Cristina Ventura: “The more you learn, the greater your impact”
The Chief Catalyst Officer at The Lane Crawford Joyce Group in Hong Kong discusses in this interview the human side of doing business
Cristina Ventura’s career can be summed up in one word: evolution. Having worked for Louis Vuitton Moët Hennessy (LVMH), Gucci, Prada and Apple Asia-Pacific, in markets spanning Europe and Asia, the Barcelona native embraces transformation in every facet of her life and work.
Now, as Chief Catalyst Officer at The Lane Crawford Joyce Group, Asia’s preeminent luxury lifestyle group, her job is to inject fresh knowledge and insights, connect internal stakeholders with diverse networks, and find new ways of investing and partnering, including through The Cage program, as she explains in this interview.
How does a Chief Catalyst Officer differ from a Chief Innovation Officer?
A CIO is mainly focused on technology, whereas a Chief Catalyst Officer goes beyond that to discover new ways of working, new business models and investments in startups.
My role has three parts. First is igniting curiosity in internal teams, continuous learning and challenging the status quo. One example is a partnership we launched with Stanford d.school, allowing us to bring design-thinking workshops to our industry and community in Hong Kong.
Second, my role is about connecting with talent and creating ecosystems. Over the past three years, we’ve built up a global community of over 6,000 experts whom we can collaborate with. This ensures that we stay close to our customer and stay focused on enhancing their experience.
The third aspect to my role is social responsibility through LUXARITY.com, a social initiative whose vision is to inspire conscious living for all.
So, it’s not only about intellectual growth but spiritual growth, too, to reach your maximum potential. The more you learn about yourself, your purpose and your role in society, the more you can lead evolution in a human way and deliver change and impact.
How did working at Apple prepare you for this role?
Apple was a remarkable experience. I was the youngest among 50 leaders, mostly men, and I was leading the biggest locations in the world with the fastest growth. Every month, I had to go to California to share the challenges we faced and bring back new ways of working. I had to learn how to adapt practices from headquarters and make sure they were applied with local nuances.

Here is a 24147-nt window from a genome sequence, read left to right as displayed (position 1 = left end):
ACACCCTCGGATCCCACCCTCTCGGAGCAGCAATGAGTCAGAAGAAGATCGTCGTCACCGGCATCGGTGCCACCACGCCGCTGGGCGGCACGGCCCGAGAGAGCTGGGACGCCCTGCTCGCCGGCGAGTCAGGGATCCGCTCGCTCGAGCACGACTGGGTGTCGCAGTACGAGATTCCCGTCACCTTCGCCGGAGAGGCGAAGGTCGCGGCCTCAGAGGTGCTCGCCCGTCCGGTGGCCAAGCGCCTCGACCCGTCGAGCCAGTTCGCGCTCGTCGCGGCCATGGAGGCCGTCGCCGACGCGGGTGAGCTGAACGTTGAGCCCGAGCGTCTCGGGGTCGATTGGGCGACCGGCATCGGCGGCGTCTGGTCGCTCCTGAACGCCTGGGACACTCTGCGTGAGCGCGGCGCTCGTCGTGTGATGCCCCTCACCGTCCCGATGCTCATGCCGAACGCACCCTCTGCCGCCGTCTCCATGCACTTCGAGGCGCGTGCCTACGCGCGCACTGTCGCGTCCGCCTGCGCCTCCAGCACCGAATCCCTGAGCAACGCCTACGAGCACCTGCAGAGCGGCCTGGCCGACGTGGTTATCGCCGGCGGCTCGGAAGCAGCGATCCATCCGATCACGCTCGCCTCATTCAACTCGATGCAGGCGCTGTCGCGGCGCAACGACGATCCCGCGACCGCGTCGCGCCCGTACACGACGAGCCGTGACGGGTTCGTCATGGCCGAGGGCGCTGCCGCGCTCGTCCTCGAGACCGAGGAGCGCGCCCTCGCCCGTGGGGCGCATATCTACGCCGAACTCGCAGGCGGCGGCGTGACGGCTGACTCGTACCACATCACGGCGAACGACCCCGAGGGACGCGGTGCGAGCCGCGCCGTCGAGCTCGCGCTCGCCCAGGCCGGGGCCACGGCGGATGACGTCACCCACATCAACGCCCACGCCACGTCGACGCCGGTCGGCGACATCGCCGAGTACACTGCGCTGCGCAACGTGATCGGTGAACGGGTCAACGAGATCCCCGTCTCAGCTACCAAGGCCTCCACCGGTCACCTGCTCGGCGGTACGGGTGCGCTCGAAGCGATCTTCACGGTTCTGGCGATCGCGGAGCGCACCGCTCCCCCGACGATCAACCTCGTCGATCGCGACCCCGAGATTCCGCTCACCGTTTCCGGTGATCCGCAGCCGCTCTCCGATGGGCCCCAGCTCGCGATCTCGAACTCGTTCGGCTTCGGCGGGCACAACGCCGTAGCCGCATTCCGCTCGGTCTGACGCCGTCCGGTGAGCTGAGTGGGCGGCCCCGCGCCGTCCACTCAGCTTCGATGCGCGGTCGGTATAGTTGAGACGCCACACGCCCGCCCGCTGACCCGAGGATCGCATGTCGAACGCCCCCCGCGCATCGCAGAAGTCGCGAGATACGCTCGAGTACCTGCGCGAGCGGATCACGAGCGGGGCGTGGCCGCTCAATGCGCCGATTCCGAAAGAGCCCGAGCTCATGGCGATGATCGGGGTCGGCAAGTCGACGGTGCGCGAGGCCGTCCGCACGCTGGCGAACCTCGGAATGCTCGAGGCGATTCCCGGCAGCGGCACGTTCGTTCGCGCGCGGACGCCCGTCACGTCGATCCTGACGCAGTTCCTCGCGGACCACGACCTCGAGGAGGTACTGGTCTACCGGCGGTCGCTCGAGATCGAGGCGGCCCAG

Apple had a policy that leaders had to interview every single new member, which meant meeting thousands of people. This experience taught me how to hire by values. I realized that academic or industry background needs to be integrated with “culture fit.” This meant looking at their personality, their empathy and their ability to think critically and be solution-driven. I believe the best hire is the person who has the background, in terms of knowledge and intellect, but also a lot of humanity and empathy, in terms of understanding the culture and values.
The way we measured success was by retention. The team was strong because we focused on their purpose, happiness, fulfillment, growth and well-being. We had this strong sense of community, an aligned way of working, and we were transparent in our communication. We said absolutely everything; there were no taboos. This was unique in Asia where it’s more about politeness. We ended up with some of the highest retention rates in the world, around 90%. This is massive in retail, which is normally below 50%.
The future of a business is about leading with responsibility, not responding. Build your power from the inside out, and co-create business success together
Tell us more about The Cage…
The Cage is a 12-week ignition and development program created to support early-stage technology startups that enhance customer experience in the luxury and lifestyle retail industry. We see hundreds of companies, but we only select a few each year. Once we select, we commit to them, letting them take up residence in our Hong Kong headquarters, giving them access to our retail platforms for prototyping their ideas, and allowing them to leverage our industry connections.